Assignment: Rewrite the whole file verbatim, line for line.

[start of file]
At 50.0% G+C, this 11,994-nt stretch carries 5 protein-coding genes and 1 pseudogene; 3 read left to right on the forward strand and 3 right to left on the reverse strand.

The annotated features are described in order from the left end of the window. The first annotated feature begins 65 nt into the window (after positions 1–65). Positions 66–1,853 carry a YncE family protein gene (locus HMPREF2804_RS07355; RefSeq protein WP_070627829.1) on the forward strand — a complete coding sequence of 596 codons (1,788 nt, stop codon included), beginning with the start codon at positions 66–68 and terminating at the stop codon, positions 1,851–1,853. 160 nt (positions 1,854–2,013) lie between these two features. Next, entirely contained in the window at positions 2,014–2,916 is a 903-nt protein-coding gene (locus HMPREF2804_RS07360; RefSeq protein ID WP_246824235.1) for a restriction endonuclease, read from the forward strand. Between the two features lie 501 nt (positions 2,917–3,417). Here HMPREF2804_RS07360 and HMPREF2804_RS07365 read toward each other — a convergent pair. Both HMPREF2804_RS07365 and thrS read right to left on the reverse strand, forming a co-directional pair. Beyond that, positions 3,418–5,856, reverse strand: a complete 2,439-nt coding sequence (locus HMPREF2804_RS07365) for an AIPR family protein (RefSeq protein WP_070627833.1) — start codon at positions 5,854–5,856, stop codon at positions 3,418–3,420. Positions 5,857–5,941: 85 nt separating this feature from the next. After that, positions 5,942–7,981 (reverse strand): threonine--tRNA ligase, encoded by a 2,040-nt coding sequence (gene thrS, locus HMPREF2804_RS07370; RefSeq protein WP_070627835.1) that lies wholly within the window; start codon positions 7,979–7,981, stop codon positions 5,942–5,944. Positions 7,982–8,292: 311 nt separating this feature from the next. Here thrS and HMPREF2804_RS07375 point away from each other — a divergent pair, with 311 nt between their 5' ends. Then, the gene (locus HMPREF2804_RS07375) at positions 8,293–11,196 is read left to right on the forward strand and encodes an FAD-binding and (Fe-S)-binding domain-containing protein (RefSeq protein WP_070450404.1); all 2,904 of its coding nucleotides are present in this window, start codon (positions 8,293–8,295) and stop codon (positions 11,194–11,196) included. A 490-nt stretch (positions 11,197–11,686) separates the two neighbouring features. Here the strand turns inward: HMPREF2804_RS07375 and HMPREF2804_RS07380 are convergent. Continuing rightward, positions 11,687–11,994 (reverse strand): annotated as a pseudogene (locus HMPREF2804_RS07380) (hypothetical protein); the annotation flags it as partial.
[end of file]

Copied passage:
At 50.0% G+C, this 11,994-nt stretch carries 5 protein-coding genes and 1 pseudogene; 3 read left to right on the forward strand and 3 right to left on the reverse strand.

The annotated features are described in order from the left end of the window. The first annotated feature begins 65 nt into the window (after positions 1–65). Positions 66–1,853 carry a YncE family protein gene (locus HMPREF2804_RS07355; RefSeq protein WP_070627829.1) on the forward strand — a complete coding sequence of 596 codons (1,788 nt, stop codon included), beginning with the start codon at positions 66–68 and terminating at the stop codon, positions 1,851–1,853. 160 nt (positions 1,854–2,013) lie between these two features. Next, entirely contained in the window at positions 2,014–2,916 is a 903-nt protein-coding gene (locus HMPREF2804_RS07360; RefSeq protein ID WP_246824235.1) for a restriction endonuclease, read from the forward strand. Between the two features lie 501 nt (positions 2,917–3,417). Here HMPREF2804_RS07360 and HMPREF2804_RS07365 read toward each other — a convergent pair. Both HMPREF2804_RS07365 and thrS read right to left on the reverse strand, forming a co-directional pair. Beyond that, positions 3,418–5,856, reverse strand: a complete 2,439-nt coding sequence (locus HMPREF2804_RS07365) for an AIPR family protein (RefSeq protein WP_070627833.1) — start codon at positions 5,854–5,856, stop codon at positions 3,418–3,420. Positions 5,857–5,941: 85 nt separating this feature from the next. After that, positions 5,942–7,981 (reverse strand): threonine--tRNA ligase, encoded by a 2,040-nt coding sequence (gene thrS, locus HMPREF2804_RS07370; RefSeq protein WP_070627835.1) that lies wholly within the window; start codon positions 7,979–7,981, stop codon positions 5,942–5,944. Positions 7,982–8,292: 311 nt separating this feature from the next. Here thrS and HMPREF2804_RS07375 point away from each other — a divergent pair, with 311 nt between their 5' ends. Then, the gene (locus HMPREF2804_RS07375) at positions 8,293–11,196 is read left to right on the forward strand and encodes an FAD-binding and (Fe-S)-binding domain-containing protein (RefSeq protein WP_070450404.1); all 2,904 of its coding nucleotides are present in this window, start codon (positions 8,293–8,295) and stop codon (positions 11,194–11,196) included. A 490-nt stretch (positions 11,197–11,686) separates the two neighbouring features. Here the strand turns inward: HMPREF2804_RS07375 and HMPREF2804_RS07380 are convergent. Continuing rightward, positions 11,687–11,994 (reverse strand): annotated as a pseudogene (locus HMPREF2804_RS07380) (hypothetical protein); the annotation flags it as partial.